Written and Directed by Arnold L. Cohen
Produced by MC Theatrical Productions
Off Broadway, Musical
Runs through 6.22.19
Theatre Row, 410 West 42nd Street
by Ken Kaissar on 6.4.19
Emily Afton, Rafael Jordan, and Lenny Wolpe in Midnight Street. Photo by Carol Rosegg.
BOTTOM LINE: A three-person musical about the dangers and thrills of being a prostitute.
Musicals usually require large casts making them prohibitively expensive to produce, so I was intrigued to see this new musical with a cast of just three. A show that keeps us humming along and tapping our toes with only three actors could be a potential goldmine. I was anxious to see if writer/director Arnold L. Cohen struck gold.
Midnight Street is about a New York City prostitute (Emily Afton) who seems to take great pride in her ability to ensnare her customers and show them a good time. The first quarter of the show is essentially a solo piece as she addresses the audience and sings about the thrills of seducing men. Several songs go by in this vein before Cohen offers up the next plot point. To be sure, Afton has a beautiful voice and her performance is charming and delightful, but after the third or fourth number we start to wonder how long Cohen intends to have her sing to us.
Eventually two pimps accost our heroine and demand that she work for them, at peril of her life. One is a rabbi known as Big Saul (Lenny Wolpe) and the other, Antipas (Rafael Jordan), identifies as Catholic, presumably only to create tension with his Jewish counterpart. The prostitute tolerates and placates the two bullies, but clearly has no intention of complying. Will she be able to stand her ground and keep the scoundrels at bay?
All three actors in Midnight Street offer very capable performances, but unfortunately, the script is too thin and underdeveloped to allow them to shine. None of the characters have any depth or dimension. We don’t know how or why our central character became a prostitute, and while I’m intrigued by a former rabbi turned pimp, Cohen doesn’t even attempt to explain what would transform a man of god into a merchant of fornication.
In the oddest moment of the piece, the two pimps forget about their "merchandise" and engage in a theological brawl where Big Saul unleashes a litany of historical moments in which Jews have been victimized by Christians. It was here that I scratched my head and wondered “what is happening right now?” Did Cohen pen a musical about pimps and prostitutes to engage the audience in a comment on anti-Semitism? I was truly baffled—was I the only one in the audience who felt as though we had all just entered The Twilight Zone?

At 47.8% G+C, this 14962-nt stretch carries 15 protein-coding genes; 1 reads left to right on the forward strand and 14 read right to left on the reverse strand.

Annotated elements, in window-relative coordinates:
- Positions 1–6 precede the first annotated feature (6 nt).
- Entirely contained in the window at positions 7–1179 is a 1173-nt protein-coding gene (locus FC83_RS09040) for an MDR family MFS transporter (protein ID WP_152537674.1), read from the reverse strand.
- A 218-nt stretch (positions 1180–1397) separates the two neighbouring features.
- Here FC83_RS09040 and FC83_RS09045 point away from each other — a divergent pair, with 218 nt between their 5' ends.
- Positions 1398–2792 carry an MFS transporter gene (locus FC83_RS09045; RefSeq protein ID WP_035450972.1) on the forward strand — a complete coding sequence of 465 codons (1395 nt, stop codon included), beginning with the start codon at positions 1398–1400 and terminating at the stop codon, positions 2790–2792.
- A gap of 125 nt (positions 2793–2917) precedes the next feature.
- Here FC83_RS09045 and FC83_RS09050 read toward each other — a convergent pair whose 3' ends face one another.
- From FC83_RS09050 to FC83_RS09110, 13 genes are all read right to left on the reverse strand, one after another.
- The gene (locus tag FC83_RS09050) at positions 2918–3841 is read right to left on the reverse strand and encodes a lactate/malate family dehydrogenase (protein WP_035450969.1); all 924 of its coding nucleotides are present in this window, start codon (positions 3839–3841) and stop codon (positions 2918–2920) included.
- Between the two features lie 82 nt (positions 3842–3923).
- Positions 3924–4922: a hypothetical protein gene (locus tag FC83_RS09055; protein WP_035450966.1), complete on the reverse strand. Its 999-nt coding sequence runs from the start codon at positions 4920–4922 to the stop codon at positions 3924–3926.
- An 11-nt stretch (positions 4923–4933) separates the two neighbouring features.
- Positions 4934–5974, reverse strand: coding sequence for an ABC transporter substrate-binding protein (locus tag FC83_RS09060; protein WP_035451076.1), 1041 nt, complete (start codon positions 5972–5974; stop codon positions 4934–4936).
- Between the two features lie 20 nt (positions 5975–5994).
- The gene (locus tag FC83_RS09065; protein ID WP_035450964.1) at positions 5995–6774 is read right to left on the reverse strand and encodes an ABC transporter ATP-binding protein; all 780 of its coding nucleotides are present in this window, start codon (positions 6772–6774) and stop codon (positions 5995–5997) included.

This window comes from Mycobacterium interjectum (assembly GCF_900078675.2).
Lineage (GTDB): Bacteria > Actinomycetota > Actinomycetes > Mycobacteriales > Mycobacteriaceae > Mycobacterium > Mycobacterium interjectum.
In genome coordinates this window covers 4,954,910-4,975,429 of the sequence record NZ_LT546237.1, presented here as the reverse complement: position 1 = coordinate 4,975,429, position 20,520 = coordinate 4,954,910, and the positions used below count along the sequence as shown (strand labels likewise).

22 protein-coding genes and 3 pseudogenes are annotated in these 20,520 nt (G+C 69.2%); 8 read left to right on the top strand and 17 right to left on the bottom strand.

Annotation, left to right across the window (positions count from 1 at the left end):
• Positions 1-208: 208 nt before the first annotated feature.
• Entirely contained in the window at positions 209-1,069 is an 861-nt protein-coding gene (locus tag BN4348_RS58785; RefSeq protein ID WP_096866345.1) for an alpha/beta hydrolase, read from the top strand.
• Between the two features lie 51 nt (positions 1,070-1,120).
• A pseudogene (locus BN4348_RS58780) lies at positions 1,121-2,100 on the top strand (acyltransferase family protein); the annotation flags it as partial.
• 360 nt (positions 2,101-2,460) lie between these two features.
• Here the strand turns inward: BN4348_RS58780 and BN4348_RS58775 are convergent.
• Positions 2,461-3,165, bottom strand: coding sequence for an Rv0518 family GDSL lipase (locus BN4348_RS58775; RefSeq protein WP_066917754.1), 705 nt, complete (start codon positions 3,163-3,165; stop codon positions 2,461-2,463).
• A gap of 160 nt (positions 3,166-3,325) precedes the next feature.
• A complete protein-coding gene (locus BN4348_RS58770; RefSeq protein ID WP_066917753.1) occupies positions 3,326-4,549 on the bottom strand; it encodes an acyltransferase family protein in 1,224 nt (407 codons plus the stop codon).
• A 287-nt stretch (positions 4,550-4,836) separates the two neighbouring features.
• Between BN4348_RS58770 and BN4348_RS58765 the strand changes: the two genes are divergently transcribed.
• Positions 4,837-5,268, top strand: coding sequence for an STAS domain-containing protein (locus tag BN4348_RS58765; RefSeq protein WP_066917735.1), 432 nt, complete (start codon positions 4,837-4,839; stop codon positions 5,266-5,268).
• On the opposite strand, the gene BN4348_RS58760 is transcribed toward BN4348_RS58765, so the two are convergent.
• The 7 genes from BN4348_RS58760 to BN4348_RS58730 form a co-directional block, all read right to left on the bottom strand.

The set design by Craig Napoliello is lovely, and offers a promising experience before the show begins: a proscenium within a proscenium frames the distant skyline of New York in the background. The set is highly theatrical and romantic, suggesting an air of fantasy like that through which the central character views her life. Midnight Street is hardly a musical version of HBO's The Deuce. It isn't even the 1997 musical The Life. Clearly, Midnight Street is not trying to offer a realistic depiction of what it means to be a prostitute. But if not, then why this story and these characters? We don't ever learn. I have to wonder what compelled Cohen to romanticize prostitution in the year 2019. And I would have loved to hear the rehearsal conversations between Cohen and his leading lady.
(Midnight Street plays at Theatre Row, 410 West 42nd Street, through June 22, 2019. The running time is 70 minutes with no intermission. Performances are Tuesdays, Wednesdays and Thursdays at 7; Fridays at 8; Saturdays at 2 and 8; and Sundays at 3. Tickets are $49.25 and are available at telecharge.com.)
Midnight Street is written and directed by Arnold L. Cohen. Music Direction by Matt Castle. Set and Costume Design by Craig Napoliello. Lighting Design by Ross Graham. Sound Design by FIVE OHM. Stage Manager is Christine Catti.
The cast is Emily Afton, Rafael Jordan, and Lenny Wolpe.